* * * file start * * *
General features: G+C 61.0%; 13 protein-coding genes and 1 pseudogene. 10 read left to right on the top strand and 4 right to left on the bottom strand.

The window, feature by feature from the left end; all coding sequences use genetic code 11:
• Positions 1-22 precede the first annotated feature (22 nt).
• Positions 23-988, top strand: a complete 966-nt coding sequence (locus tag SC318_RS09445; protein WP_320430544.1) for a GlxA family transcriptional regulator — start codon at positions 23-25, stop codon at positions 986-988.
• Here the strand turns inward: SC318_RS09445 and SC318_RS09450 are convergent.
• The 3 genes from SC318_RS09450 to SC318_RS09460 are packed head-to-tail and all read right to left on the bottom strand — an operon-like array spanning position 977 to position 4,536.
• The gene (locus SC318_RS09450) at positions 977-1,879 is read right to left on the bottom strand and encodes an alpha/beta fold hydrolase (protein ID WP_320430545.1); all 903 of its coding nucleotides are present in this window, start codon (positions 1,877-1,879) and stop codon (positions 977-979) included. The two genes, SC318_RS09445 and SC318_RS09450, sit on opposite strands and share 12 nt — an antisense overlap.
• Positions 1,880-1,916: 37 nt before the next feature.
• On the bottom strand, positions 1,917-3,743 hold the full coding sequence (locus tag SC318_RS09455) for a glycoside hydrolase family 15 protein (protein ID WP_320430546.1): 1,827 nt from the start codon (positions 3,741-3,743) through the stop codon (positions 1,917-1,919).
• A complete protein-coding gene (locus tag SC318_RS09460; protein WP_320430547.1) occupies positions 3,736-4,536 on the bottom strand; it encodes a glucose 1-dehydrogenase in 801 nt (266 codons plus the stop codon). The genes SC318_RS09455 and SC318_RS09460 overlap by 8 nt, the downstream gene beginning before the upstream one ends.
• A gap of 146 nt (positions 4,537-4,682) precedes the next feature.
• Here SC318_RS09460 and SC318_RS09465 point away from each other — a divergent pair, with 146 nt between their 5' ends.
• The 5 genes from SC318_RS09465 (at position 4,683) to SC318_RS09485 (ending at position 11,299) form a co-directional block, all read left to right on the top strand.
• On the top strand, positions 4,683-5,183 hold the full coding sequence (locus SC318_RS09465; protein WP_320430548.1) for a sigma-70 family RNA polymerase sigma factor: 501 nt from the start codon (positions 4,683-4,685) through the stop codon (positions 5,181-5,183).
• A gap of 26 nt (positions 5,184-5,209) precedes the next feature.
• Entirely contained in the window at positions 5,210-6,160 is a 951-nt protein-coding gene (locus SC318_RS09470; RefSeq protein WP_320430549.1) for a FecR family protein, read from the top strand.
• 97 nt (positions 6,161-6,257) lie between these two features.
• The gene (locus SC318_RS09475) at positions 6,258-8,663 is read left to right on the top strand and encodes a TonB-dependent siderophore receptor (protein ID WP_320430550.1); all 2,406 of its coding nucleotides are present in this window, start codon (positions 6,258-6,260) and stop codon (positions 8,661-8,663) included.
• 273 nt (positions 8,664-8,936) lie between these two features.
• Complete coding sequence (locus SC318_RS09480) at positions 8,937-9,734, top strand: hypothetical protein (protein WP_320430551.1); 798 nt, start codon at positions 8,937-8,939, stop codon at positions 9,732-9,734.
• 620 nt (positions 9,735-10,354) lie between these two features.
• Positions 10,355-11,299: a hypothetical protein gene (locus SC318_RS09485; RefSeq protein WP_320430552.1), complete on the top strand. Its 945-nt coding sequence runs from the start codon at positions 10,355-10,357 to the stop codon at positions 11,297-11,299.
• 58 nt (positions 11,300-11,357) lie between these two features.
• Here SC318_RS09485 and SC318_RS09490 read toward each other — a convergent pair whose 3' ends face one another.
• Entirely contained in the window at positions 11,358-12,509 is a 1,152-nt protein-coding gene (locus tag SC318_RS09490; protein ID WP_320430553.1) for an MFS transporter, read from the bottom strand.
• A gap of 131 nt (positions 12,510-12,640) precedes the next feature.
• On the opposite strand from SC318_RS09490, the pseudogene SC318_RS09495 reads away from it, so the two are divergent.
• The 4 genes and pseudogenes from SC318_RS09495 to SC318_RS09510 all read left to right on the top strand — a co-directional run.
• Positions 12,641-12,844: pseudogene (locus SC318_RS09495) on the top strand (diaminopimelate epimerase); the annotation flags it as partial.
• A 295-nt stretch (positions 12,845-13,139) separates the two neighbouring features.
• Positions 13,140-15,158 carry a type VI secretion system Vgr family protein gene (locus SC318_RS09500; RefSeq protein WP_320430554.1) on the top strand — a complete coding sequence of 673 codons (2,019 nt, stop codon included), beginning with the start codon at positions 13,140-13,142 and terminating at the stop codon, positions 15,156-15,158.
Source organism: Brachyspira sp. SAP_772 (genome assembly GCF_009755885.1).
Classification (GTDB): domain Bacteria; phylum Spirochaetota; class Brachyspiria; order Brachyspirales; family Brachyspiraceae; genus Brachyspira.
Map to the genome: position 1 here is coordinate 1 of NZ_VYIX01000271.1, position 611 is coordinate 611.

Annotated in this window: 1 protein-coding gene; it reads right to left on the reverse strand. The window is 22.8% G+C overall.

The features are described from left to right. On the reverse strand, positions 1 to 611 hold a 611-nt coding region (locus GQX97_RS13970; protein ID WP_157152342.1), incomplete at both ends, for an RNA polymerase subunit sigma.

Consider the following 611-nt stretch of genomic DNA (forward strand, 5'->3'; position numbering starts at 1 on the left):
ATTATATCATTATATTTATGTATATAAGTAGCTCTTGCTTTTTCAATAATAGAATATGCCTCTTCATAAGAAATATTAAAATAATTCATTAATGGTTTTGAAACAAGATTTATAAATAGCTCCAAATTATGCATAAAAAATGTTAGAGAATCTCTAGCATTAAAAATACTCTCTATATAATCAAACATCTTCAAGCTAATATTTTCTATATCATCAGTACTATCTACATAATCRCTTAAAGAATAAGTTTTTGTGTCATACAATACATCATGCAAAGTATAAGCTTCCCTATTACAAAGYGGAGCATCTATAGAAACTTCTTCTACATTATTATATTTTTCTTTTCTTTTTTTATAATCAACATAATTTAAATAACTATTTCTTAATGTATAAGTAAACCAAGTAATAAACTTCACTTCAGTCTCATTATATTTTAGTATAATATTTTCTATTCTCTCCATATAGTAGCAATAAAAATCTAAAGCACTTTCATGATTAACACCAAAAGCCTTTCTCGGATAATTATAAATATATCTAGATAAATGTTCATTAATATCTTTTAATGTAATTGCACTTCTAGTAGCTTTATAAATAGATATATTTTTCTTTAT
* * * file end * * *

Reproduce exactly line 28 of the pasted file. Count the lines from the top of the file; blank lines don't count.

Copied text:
• The 4 genes and pseudogenes from SC318_RS09495 to SC318_RS09510 all read left to right on the top strand — a co-directional run.